Fortunately, I believe I have identified an acceptable middle ground between state-sponsored execution and getting off scot-free. Mr. Hayward, the most honorable action you could take now is to commit seppuku. I am not the first to suggest this course of action for you and your associates, but as the situation has developed, it seems more and more like the only satisfactory solution. So long as you continue to draw breath, your existence will stand as a constant reminder to Gulf Coast residents that the people who destroyed their way of life are still out there moving freely and making money. Even if you were to somehow end up in the prison cell you so richly deserve, you would still be a living, breathing, taxpayer-subsidized symbol of the arrogance and negligence that has savaged us in more ways than we can count.
So seppuku it is. It needn’t be an ignominious thing. In fact, it could be a borderline heroic acknowledgment of your sins against humanity and nature. Like Jesus said, “Greater love hath no man than this: that a man lay down his life for his friends.” If you are truly a friend to the people who have dedicated their lives and labors to making you and your cronies obscenely wealthy, then I would advise you to rent The Godfather Part II and take some tips from the final conversation between Tom Hagen and Frankie Five Angels. Or, if you really want to make your contrition known to the world, you might read up on the very public demise of State Senator Budd Dwyer of Pennsylvania. Either way, your passing would be a symbolic act above all other symbolic acts.
I suppose there might be one other way for you to redeem yourself and begin the healing process on the Gulf Coast. You could liquidate that golden parachute BP so generously strapped across your shoulders, withdraw all the contents of the numerous bank accounts you no doubt hold and dedicate that money exclusively to the oil spill clean-up and restoration effort. You could then call in favors from your presumably extensive network of expert colleagues in the energy industry and devote yourself wholly to developing clean, sustainable alternative fuel sources that will help to eliminate future spills like the ones currently destroying Louisiana, Nigeria, Michigan and so many other places around the globe.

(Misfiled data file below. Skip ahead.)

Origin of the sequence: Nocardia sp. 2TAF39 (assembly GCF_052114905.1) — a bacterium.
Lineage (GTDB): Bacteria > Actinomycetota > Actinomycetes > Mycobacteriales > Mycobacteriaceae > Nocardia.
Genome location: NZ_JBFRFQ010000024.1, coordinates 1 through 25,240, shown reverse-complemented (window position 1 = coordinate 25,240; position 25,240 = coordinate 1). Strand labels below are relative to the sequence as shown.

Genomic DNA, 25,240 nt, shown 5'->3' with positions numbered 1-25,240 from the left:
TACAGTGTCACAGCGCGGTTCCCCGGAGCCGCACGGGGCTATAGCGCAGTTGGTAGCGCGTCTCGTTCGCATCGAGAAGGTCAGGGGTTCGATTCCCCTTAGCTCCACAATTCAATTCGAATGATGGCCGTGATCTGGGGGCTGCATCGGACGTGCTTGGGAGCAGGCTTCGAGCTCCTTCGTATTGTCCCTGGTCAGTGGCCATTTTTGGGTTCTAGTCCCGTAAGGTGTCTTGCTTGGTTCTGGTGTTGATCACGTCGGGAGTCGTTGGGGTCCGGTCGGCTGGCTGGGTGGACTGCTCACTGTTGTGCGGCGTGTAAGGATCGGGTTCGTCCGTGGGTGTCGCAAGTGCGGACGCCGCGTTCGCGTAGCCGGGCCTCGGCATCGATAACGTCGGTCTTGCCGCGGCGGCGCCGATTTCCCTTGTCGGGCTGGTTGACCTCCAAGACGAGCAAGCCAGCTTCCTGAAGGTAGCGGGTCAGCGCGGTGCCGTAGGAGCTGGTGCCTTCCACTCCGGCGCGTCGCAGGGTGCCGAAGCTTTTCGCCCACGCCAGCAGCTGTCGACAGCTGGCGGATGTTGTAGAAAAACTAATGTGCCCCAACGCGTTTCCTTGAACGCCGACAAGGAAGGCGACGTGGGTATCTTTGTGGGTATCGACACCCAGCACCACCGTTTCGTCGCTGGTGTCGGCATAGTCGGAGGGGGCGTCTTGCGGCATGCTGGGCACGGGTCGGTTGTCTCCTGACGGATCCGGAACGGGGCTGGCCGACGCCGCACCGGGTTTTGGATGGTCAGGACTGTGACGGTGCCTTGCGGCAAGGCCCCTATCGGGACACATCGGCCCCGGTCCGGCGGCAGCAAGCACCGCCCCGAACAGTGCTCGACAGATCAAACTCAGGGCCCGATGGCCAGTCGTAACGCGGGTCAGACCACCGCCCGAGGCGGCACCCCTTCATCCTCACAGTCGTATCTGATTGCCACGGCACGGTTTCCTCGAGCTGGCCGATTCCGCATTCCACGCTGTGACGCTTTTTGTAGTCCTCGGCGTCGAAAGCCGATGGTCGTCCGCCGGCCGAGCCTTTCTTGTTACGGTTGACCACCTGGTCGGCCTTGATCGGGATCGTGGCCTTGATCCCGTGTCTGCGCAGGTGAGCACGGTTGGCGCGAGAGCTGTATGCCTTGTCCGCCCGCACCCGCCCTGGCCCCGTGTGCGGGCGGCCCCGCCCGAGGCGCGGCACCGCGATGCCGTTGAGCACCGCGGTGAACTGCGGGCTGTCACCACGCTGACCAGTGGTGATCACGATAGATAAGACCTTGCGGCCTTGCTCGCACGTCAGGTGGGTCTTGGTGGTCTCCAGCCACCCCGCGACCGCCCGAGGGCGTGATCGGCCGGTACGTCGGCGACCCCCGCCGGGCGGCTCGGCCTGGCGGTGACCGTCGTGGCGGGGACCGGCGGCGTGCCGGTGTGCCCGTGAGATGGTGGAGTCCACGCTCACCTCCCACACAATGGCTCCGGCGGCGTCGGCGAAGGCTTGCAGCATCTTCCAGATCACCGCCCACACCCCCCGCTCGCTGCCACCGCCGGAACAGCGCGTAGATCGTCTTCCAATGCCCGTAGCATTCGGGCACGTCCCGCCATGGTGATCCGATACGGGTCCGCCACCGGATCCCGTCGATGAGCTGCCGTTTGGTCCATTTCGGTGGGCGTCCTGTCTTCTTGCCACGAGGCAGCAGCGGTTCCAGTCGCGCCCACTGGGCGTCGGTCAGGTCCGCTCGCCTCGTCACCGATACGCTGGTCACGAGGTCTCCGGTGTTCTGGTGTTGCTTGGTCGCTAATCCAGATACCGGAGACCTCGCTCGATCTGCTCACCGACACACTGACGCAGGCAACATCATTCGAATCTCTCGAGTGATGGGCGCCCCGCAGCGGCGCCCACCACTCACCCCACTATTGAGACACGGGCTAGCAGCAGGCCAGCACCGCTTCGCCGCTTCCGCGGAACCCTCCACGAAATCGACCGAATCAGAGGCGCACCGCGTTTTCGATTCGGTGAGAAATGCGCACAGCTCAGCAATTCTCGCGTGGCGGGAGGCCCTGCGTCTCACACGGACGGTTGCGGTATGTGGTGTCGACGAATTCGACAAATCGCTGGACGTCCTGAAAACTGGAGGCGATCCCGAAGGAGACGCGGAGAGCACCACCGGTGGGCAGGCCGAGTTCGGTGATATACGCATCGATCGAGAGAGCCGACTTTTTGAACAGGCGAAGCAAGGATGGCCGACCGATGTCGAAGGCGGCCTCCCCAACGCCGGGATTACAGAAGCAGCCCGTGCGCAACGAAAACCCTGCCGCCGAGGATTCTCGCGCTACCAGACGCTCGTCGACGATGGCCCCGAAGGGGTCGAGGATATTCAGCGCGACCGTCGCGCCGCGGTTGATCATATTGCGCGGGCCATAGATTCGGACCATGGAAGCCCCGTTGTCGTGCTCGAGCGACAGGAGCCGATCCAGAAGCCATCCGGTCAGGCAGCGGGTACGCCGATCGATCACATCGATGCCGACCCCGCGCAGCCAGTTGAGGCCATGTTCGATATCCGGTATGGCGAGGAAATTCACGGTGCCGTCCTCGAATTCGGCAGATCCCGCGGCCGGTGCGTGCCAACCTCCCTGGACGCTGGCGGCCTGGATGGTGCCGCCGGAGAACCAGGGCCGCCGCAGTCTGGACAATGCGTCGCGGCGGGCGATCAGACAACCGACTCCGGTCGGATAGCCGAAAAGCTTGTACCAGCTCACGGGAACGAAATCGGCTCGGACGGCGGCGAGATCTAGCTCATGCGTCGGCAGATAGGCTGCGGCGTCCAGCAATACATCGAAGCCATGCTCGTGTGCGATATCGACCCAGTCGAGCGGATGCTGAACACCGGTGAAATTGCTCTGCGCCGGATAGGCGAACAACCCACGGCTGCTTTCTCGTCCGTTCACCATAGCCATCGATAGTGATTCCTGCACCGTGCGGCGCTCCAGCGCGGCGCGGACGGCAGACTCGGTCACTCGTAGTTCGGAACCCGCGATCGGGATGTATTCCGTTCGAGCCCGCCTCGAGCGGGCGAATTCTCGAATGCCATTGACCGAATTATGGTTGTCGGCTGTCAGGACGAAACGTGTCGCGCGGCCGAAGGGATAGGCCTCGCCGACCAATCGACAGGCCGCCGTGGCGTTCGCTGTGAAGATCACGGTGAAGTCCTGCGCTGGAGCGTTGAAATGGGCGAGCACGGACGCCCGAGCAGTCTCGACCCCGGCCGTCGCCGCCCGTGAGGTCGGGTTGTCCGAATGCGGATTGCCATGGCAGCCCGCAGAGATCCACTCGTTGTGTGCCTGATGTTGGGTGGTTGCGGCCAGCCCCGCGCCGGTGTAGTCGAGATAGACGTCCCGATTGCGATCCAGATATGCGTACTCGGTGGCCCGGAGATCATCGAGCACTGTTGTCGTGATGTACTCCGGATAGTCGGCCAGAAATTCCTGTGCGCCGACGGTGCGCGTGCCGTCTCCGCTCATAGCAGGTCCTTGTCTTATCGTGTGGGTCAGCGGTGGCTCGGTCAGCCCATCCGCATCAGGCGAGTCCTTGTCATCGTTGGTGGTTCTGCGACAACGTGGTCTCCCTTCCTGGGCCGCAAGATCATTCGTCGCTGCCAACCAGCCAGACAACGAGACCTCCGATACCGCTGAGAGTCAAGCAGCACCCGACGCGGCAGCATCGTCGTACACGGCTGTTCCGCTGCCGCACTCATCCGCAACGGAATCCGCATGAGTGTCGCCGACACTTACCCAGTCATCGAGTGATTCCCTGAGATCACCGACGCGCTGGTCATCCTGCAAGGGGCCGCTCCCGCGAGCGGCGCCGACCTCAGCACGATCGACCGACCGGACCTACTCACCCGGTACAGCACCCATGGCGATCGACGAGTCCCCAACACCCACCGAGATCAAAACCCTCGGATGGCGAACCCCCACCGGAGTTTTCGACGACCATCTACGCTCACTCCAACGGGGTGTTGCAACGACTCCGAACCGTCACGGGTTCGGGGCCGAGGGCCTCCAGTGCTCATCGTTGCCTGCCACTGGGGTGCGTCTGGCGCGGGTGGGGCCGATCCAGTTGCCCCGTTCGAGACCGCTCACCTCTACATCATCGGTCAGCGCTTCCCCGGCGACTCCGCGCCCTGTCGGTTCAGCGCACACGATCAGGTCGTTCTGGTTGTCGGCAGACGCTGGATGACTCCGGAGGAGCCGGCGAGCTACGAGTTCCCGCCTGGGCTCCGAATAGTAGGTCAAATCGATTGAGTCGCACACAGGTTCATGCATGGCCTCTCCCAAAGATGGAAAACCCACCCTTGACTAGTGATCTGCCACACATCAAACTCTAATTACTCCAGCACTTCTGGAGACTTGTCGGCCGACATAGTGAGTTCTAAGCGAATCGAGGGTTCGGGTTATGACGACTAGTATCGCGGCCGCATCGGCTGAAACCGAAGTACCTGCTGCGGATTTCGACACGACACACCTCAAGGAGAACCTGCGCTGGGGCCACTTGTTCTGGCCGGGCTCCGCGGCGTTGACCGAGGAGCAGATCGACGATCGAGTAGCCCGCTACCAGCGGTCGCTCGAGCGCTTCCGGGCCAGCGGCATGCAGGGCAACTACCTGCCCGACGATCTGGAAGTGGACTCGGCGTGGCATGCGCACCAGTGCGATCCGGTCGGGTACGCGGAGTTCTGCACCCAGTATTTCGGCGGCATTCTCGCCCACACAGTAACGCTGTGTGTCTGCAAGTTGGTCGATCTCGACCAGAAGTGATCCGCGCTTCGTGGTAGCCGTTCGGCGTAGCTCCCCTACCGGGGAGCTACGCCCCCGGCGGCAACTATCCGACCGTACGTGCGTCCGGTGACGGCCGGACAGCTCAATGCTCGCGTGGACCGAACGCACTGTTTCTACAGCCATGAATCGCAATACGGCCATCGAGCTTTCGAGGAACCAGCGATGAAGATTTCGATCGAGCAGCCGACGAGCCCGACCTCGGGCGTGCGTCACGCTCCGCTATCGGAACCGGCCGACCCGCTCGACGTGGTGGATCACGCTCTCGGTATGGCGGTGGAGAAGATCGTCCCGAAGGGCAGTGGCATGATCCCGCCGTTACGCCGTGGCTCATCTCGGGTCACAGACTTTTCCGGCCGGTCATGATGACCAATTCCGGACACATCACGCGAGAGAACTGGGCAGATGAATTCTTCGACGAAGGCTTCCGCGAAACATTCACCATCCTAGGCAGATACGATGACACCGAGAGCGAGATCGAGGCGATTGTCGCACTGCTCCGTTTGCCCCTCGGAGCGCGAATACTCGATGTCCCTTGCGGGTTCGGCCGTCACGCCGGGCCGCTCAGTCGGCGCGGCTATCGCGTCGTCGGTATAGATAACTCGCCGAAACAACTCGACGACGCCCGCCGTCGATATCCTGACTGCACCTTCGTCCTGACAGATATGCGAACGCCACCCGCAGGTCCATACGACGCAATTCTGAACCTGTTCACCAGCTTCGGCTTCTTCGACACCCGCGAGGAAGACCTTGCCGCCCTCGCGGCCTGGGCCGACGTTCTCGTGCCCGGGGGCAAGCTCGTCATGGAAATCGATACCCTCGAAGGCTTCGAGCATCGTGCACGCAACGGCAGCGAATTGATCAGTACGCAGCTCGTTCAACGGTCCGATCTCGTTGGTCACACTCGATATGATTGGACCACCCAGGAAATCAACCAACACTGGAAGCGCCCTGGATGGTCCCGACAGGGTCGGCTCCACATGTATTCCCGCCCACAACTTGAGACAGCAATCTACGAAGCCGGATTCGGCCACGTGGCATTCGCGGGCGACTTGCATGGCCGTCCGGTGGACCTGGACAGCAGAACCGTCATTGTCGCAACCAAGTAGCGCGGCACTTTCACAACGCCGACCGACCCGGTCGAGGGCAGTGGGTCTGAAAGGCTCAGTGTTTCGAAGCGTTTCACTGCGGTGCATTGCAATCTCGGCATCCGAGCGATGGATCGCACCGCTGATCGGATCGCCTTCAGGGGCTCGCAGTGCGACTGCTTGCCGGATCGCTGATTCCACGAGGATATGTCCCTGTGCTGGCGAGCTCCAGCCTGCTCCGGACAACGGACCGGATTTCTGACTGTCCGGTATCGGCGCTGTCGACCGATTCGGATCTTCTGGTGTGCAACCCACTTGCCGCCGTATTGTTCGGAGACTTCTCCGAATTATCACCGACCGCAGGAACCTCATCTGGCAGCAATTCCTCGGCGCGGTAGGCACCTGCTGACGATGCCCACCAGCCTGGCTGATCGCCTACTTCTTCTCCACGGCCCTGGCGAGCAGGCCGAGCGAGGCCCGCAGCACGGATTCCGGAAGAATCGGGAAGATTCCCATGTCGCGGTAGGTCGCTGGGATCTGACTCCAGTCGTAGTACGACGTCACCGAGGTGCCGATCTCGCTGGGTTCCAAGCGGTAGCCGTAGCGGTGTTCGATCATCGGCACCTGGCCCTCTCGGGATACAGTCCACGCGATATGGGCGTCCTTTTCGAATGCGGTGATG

Oh, but who am I kidding? That scenario is much too far-fetched. No, best to stick with the original plan. Please, Mr. Hayward, for the good of yourself and everyone involved, fall on your sword, as literally and as quickly as possible.
Thursday, July 1, 2010
Disclaimer: My pal Doc Waffles recently congratulated me on not letting fatherhood push me into "going all Mitch Albom" with my writing. Apologies to the Doc, but this column is where I let my inner Albom get the better of me. If you have a low tolerance for sentimentality, I suggest you skip this one. I'll be back to our regularly scheduled irreverence soon enough.
I knew going into fatherhood that a lot of my entertainment options would change. I wouldn’t be attending nighttime concerts with any regularity for quite some time, for instance, and I’d have to wait for the baby to fall asleep to pop in those Breaking Bad DVDs. But I didn’t expect just how much impact having a kid would have on the way I hear certain songs.